A Country Doctor Reads: July 6, 2019

Time and the Choice to Listen

This week, again, I ran into a couple of articles about the inordinate amount of time doctors spend on charting and reading chart notes. Each of my reads made the point that it is better to listen to the patient.

When you find yourself in a position of rendering a second opinion, do you read through old notes and test reports or do you put all that aside and listen to the patient tell their story from the beginning?

Osler himself said “Listen to your patient, he is telling you the diagnosis”.

Raphael Rush, MD, has a thoughtful essay in The New England Journal of Medicine, titled “Taking Note”:

I turned my chair away from the computer and angled toward her. My stethoscope weighed on my neck and I removed it, along with my smudged glasses, which forced me to lean in. I picked up a pen and some paper, ready to transcribe whatever she said.

After a moment, she took off her jacket and settled into her chair, resting her coffee cup down on my desk. She seemed to relax. I confirmed her name and date of birth, and then we began.

“I have a lot of records from your other doctors,” I said. “We’ll review those together in a bit. But I want to hear your story again, in your own words, if that’s OK. From the beginning.”


JAMA Network Open featured a piece this spring by Pieterse and colleagues titled “Shared Decision Making and the Importance of Time”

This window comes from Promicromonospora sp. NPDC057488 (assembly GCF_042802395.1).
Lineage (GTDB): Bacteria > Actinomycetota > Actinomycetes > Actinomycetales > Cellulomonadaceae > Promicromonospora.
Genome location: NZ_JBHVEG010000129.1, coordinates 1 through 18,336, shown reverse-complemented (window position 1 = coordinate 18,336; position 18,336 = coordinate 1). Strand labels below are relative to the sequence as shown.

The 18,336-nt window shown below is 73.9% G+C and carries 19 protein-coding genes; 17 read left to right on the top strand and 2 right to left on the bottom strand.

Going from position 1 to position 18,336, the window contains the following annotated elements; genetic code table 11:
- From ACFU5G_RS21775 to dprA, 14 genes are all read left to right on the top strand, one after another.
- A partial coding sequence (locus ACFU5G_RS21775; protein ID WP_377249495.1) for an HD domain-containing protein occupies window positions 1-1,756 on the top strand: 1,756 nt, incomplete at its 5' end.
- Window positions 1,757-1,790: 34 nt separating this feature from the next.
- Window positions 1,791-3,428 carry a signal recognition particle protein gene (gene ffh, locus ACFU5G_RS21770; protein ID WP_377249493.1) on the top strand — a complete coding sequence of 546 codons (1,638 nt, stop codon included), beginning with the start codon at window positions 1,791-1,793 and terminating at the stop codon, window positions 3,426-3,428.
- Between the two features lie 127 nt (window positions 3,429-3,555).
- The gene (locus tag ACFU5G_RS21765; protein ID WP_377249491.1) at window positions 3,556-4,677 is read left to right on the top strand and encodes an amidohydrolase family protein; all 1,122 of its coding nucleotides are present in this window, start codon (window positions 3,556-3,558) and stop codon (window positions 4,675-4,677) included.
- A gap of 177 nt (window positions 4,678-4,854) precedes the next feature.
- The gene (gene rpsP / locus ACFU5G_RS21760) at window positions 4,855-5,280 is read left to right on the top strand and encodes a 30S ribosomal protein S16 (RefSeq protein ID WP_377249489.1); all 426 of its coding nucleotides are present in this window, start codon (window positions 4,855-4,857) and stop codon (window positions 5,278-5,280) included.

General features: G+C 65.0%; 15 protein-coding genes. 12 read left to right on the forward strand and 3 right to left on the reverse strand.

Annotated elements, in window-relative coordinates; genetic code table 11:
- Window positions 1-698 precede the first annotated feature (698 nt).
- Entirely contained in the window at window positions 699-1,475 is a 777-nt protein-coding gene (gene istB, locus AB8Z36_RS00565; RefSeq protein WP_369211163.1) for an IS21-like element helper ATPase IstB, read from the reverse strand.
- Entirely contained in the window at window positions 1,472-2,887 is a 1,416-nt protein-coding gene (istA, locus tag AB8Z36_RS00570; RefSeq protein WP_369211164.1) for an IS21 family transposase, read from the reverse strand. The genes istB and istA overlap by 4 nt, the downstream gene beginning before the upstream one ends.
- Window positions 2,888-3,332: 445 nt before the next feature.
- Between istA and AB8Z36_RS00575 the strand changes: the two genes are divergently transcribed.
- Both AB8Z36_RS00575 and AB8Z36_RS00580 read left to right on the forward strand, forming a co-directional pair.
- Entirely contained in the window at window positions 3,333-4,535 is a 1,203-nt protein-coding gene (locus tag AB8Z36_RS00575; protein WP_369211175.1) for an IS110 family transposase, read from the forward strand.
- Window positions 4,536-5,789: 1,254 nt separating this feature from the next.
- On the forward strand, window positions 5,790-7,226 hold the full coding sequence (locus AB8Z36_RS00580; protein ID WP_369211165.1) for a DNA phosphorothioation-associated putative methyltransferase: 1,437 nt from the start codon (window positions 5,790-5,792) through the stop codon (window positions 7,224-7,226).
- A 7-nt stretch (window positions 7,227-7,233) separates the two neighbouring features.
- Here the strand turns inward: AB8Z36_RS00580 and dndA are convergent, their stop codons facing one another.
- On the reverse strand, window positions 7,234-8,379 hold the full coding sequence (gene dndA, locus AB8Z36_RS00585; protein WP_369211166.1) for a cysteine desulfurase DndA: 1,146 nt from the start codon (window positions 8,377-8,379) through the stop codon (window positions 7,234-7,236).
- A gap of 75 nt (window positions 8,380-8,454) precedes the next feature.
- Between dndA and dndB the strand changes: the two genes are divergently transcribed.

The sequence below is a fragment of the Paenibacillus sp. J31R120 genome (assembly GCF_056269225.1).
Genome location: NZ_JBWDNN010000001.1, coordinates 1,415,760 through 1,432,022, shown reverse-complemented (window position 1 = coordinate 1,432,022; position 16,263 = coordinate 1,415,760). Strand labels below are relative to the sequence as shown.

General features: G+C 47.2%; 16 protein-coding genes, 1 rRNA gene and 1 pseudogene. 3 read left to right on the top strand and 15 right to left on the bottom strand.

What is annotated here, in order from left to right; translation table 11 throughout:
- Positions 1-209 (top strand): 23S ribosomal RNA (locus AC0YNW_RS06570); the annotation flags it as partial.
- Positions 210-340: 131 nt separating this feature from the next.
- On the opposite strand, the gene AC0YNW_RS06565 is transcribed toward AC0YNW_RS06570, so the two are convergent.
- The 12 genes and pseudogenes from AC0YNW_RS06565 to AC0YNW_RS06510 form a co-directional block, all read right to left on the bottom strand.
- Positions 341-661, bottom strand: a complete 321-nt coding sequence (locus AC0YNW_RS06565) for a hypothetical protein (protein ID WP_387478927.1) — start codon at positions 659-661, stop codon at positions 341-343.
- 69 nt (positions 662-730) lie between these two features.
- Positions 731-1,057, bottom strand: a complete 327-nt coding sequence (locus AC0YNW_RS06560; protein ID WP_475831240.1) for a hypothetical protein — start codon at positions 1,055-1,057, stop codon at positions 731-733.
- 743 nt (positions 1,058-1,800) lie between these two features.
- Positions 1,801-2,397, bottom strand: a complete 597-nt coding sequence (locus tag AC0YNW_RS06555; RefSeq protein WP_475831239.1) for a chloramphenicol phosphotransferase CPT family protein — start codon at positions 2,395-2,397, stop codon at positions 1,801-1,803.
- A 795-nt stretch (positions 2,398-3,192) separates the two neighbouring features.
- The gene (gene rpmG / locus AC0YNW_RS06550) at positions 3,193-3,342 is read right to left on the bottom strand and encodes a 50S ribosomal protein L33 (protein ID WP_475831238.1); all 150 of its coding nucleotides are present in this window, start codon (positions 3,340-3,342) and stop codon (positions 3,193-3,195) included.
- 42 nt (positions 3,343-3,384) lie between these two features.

Clinical encounters, although uncommon in the lives of many patients, offer a place and time for clinicians to gather insight into what matters to each patient and for patients and clinicians to co-create care that fits each patient’s situation. Time during encounters is usually set by the schedule, which is the result of algorithms that prioritize meeting the demand for access to available clinicians over offering enough time for unhurried consultations. The completion of recommended tasks and of clinical and administrative documentation further taxes the time in consultations. Clinicians often feel hurried and interrupt the conversation with a patient, on average, within 11 seconds.4 When lacking time, clinicians may present information with a complexity or tempo that may easily overwhelm the attention of patients who are ill and worried. Information is then lost on patients, and time is wasted. Clinicians may not allow for a silent pause and miss key patient disclosures or questions.

Conversely, wresting unhurried visits from a system that overbooks clinicians occurs by accident, such as, for example, when a patient does not show up for a visit, or requires a conspiracy between patients and clinicians to lengthen the visit and spend the necessary time together. The resulting delay may offend other patients who are waiting and frustrate the staff who will have to stay late at work.


And in my own archives I have a piece from 2017, titled “Did You Read My Chart?” about a woman with a chronic problem I saw one busy Saturday (No, I did not read it):


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Osler said “Listen to your patient, he is telling you the diagnosis”. Duvefelt says “Listen to your patient, he is telling you what kind of doctor he needs you to be”.


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